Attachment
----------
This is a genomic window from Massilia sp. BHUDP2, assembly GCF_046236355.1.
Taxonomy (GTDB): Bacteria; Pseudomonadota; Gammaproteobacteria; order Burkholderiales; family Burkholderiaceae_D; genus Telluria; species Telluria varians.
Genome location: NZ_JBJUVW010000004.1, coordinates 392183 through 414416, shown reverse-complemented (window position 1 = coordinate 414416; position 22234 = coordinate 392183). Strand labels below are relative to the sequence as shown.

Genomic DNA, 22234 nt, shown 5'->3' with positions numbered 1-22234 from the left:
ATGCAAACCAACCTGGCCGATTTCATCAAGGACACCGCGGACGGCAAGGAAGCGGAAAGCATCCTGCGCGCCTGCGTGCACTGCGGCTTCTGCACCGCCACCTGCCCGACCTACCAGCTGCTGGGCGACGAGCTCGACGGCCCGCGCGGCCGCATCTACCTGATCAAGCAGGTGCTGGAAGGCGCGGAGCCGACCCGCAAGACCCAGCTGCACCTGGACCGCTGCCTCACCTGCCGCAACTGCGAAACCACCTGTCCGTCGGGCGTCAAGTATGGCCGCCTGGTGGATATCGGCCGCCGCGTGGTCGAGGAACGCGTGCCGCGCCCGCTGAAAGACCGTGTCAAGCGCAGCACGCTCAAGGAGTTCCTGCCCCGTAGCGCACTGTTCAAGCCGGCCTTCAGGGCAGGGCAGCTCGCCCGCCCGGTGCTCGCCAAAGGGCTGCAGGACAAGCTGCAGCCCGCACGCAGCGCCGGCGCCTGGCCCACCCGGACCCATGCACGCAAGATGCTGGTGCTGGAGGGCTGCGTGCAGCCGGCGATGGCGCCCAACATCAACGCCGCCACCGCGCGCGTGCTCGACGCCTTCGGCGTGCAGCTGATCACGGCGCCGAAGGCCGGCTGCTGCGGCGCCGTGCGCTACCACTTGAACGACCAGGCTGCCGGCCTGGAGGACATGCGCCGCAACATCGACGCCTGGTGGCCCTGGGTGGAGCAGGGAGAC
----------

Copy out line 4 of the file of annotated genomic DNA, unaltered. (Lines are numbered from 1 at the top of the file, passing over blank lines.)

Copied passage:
Genomic DNA, 22234 nt, shown 5'->3' with positions numbered 1-22234 from the left: